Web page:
Big studios accused of orchestrating dominance of Oscars

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The Independent Culture

Hollywood's big studios have launched a choreographed two-pronged attack to wreck the chances of indy films at the next Academy Awards, critics allege.

Many of the films expected to dominate the awards are only now being released, while the Oscars ceremony has been brought forward a month to 28 February, strategies which should ensure that the main players' films are uppermost in the minds of the 5,600 members of the Academy of Motion Picture Arts and Science when they vote.

Steven Gaydos, the executive editor of the showbusiness magazine Variety, accused the major studios of an orchestrated campaign to squeeze out independent productions. "They stomp on anything that's non-studio," he said. "They have created chaos. They have damaged the business for everyone but themselves, both by the screening issue and changing the season."

The first strategy worked a treat at the last Oscars: the five most acclaimed films (The Hours, Chicago, Gangs of New York, The Pianist and Lord of the Rings: The Two Towers) were all released in December. But it is resented by independent film-makers who believe it reinforces the hold of Hollywood establishment over the industry's most prestigious gongs.

This year's December blitz began on Friday with the release of Tom Cruise's latest work, The Last Samurai. This week sees the arrival ofThe Lord of the Rings: The Return of the King.

Meanwhile, Miramax, which has mastered the dark arts of Oscar lobbying, is going down to the wire. It is waiting until Christmas Day for Cruise's former wife, Nicole Kidman, to release Cold Mountain, which co-stars Jude Law and Renee Zellweger and is directed by Anthony Minghella.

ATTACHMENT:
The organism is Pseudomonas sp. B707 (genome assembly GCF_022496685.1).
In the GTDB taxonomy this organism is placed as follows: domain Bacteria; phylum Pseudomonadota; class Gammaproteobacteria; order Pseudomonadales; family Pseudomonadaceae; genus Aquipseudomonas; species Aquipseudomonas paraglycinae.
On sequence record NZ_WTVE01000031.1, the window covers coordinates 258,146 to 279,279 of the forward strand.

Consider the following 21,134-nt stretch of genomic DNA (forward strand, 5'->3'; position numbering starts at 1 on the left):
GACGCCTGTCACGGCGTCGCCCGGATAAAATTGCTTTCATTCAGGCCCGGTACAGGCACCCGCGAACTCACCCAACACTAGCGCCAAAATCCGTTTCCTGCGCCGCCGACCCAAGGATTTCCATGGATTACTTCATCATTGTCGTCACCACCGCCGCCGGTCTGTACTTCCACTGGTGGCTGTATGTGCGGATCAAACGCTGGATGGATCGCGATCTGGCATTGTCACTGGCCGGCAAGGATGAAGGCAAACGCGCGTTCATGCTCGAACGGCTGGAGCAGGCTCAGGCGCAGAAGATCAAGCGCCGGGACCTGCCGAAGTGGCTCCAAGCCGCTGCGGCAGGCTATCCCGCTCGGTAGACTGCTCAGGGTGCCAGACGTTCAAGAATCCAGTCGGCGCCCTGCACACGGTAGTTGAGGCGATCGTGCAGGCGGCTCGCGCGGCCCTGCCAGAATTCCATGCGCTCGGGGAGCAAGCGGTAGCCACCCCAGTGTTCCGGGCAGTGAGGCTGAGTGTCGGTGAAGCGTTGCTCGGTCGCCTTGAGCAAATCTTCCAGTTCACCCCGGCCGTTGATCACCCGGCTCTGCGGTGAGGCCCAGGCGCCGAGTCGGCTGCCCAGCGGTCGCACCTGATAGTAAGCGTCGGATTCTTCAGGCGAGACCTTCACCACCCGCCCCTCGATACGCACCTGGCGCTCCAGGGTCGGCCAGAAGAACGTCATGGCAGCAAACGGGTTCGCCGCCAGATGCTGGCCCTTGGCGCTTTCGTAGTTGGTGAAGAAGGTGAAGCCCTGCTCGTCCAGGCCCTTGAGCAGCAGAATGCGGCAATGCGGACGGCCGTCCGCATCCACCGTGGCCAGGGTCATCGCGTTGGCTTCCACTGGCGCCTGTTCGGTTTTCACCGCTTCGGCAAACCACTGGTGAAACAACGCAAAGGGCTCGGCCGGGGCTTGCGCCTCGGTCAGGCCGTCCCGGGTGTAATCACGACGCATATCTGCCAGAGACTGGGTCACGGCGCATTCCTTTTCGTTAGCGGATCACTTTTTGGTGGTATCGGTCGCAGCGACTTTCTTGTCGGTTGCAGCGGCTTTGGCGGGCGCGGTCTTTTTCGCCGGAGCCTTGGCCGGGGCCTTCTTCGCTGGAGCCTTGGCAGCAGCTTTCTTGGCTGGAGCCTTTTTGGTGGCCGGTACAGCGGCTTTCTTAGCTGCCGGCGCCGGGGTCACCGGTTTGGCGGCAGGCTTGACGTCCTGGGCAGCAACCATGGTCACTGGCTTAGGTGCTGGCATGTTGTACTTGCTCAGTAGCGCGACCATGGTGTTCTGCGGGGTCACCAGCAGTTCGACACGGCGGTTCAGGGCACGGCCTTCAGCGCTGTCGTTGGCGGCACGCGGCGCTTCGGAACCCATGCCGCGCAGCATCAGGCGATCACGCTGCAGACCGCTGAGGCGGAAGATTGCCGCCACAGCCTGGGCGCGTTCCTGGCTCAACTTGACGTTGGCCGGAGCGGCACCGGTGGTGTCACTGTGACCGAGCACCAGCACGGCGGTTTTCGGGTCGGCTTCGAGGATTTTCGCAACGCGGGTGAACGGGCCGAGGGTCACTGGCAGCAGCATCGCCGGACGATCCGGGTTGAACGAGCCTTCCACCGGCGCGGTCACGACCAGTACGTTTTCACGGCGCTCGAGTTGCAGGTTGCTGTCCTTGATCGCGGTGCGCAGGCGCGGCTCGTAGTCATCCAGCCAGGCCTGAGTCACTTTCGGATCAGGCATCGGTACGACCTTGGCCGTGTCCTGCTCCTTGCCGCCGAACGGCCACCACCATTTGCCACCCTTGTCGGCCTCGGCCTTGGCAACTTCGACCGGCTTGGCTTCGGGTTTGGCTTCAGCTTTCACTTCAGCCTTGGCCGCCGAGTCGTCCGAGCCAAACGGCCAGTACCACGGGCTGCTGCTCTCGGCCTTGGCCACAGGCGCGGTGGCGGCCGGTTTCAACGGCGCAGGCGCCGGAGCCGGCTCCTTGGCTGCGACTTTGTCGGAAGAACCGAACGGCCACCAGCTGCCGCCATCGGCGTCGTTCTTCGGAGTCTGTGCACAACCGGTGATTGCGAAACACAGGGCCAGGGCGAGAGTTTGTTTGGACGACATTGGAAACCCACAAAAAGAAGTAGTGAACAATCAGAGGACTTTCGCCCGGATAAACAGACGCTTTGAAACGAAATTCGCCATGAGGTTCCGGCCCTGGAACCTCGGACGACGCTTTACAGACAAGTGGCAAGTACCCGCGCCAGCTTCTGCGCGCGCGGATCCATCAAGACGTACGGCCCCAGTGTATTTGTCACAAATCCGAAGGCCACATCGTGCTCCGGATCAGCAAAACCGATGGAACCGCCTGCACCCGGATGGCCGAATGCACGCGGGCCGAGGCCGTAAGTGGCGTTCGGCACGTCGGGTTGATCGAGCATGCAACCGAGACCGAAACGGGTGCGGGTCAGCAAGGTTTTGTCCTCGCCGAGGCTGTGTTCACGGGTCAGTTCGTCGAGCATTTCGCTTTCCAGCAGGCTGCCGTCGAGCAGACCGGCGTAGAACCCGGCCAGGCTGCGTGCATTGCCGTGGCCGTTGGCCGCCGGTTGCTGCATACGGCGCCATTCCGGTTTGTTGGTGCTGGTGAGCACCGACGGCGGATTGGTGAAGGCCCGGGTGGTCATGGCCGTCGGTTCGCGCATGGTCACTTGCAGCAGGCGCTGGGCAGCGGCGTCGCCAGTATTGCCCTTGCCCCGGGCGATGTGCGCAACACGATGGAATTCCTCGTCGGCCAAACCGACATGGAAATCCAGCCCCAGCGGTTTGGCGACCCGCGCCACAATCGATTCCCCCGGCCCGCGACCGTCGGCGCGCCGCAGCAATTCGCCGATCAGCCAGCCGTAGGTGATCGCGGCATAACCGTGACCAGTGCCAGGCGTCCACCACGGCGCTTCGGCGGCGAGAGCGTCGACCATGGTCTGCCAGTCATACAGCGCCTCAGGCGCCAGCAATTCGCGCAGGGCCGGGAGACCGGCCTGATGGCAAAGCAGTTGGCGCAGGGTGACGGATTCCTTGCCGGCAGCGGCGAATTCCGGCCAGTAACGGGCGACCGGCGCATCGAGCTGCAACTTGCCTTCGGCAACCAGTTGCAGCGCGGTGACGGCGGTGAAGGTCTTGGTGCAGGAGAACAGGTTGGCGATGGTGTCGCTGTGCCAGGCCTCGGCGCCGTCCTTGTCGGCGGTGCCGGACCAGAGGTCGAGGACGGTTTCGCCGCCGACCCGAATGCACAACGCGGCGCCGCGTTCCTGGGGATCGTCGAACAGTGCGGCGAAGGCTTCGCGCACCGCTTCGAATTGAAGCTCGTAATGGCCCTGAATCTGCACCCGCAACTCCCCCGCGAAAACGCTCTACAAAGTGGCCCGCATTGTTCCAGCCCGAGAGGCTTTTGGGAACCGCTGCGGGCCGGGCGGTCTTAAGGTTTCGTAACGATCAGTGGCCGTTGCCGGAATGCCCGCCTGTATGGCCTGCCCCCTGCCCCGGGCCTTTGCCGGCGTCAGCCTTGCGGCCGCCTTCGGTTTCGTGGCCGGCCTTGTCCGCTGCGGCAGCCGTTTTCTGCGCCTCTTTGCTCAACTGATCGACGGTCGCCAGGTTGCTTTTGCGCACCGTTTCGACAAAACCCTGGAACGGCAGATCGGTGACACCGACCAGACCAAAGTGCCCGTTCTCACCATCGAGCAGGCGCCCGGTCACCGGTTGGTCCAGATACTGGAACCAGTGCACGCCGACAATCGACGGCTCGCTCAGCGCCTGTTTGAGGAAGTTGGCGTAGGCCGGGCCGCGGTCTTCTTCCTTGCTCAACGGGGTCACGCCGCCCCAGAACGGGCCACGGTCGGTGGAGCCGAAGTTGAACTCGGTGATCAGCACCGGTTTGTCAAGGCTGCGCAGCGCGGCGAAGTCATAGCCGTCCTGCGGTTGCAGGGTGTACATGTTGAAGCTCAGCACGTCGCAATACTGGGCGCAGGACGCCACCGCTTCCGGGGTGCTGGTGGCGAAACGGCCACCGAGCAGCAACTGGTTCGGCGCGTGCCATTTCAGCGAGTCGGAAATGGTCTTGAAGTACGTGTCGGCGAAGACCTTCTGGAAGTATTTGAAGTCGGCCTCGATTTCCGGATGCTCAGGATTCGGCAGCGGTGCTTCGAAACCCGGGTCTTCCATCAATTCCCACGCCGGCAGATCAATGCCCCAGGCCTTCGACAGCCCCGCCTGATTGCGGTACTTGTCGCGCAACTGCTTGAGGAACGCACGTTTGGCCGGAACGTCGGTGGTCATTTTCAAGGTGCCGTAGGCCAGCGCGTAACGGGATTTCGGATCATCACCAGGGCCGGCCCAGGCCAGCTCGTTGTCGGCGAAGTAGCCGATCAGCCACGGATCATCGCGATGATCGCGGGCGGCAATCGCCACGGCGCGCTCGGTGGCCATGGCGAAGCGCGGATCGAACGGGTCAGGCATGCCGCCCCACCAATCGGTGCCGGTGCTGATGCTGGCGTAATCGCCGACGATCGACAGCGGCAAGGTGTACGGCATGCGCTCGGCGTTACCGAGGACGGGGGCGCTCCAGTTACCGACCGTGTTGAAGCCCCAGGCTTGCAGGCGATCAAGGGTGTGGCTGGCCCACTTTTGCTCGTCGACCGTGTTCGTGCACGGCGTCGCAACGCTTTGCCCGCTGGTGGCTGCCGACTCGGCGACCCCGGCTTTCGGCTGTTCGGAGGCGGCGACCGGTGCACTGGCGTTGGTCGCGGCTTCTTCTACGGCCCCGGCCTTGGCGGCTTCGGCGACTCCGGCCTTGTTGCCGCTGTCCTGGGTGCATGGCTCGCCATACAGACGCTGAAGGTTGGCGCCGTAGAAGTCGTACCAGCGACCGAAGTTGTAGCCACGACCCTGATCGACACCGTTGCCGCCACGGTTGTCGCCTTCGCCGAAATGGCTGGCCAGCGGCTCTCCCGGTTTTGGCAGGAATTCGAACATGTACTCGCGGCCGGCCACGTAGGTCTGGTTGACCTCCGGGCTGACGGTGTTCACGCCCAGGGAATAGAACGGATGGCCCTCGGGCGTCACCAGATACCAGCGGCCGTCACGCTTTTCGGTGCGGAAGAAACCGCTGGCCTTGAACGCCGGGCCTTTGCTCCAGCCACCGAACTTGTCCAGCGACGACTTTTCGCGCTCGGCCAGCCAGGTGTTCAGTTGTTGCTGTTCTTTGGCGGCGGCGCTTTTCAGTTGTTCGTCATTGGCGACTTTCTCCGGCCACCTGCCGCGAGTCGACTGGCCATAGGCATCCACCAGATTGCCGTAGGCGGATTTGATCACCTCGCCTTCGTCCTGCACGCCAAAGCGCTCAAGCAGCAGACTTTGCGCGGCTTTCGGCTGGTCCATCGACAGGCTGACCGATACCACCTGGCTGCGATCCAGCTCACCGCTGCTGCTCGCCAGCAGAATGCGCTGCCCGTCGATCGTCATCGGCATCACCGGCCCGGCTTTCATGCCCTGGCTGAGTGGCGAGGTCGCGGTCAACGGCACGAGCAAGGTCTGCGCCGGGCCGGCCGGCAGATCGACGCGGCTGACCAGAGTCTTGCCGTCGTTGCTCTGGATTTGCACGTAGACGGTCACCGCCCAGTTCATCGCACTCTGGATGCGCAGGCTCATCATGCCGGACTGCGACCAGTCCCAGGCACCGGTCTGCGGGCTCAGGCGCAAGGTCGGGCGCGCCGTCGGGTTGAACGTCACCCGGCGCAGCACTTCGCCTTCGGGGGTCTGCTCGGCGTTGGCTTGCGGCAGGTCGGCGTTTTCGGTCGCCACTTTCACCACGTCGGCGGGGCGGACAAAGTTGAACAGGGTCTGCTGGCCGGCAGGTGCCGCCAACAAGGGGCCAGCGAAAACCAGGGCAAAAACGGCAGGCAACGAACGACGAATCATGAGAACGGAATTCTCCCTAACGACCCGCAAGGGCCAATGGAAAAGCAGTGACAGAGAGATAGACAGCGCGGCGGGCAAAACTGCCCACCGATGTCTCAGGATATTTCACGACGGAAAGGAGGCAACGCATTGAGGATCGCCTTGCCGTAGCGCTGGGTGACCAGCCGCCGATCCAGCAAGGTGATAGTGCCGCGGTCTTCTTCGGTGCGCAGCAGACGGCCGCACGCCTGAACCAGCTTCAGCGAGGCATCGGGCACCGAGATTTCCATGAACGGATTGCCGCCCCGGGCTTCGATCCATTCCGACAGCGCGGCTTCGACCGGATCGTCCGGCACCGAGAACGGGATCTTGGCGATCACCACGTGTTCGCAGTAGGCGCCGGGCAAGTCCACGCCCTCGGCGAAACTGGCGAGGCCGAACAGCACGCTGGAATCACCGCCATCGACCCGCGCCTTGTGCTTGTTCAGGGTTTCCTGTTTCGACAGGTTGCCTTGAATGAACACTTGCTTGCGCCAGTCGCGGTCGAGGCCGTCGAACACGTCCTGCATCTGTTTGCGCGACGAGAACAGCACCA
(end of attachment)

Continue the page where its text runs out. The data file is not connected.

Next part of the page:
Barely a week later, the members will be sent their ballot forms and by 17 January they must submit their selections for the Oscar shortlist, having viewed about 70 films sent to their homes.

And here those trying to challenge the power of the main studios come up against their second problem. By bringing the ceremony forward a month - at the behest of the big studios - academy members have left themselves four weeks less to watch the films, leading to fears that many alternative productions will go unwatched.

Damon Wise, the news editor of Empire magazine, said: "People have less time to watch the films and if certain independent productions are not in the shortlist it will be clear that people have not seen them."

The new date means the Oscars now fall in the middle of the awards season rather than the end. Traditionally, independent films have benefited from the momentum built up by winning other awards. A February ceremony negates this advantage.

Other awards will also suffer because of the change. The last Baftas - which take place in mid-February - stole thunder from the Oscars with the surprise choice of Roman Polanski as director of the year for his work on The Pianist, ahead of Martin Scorsese and Gangs of New York. When the Academy plumped for Polanski a few weeks later, the result lacked drama.

The biggest hopes among the independent productions for the 2004 Oscars are 21 Grams (released last month) starring Sean Penn (who also appears in the much-fancied Mystic River), and Monster, starring Charlize Theron, whose producers have mimicked the major studios by opting for a Christmas Eve launch.

Among the major studios in contention, Twentieth Century Fox has just released Master and Commander, a high-seas adventure movie starring Russell Crowe, days ahead of the rush. Mr Gaydos pointed out that among other nominees, only the racehorse saga Sea Biscuit and the animation Finding Nemo were made in the first half of the year.

Mr Gaydos said: "Hollywood wants to make big pictures that cost $140m [£80m] and get big audiences. They don't want to be in the specialist film business. In fact, they don't want anyone in it. They don't want $1m films competing with their $140m productions."

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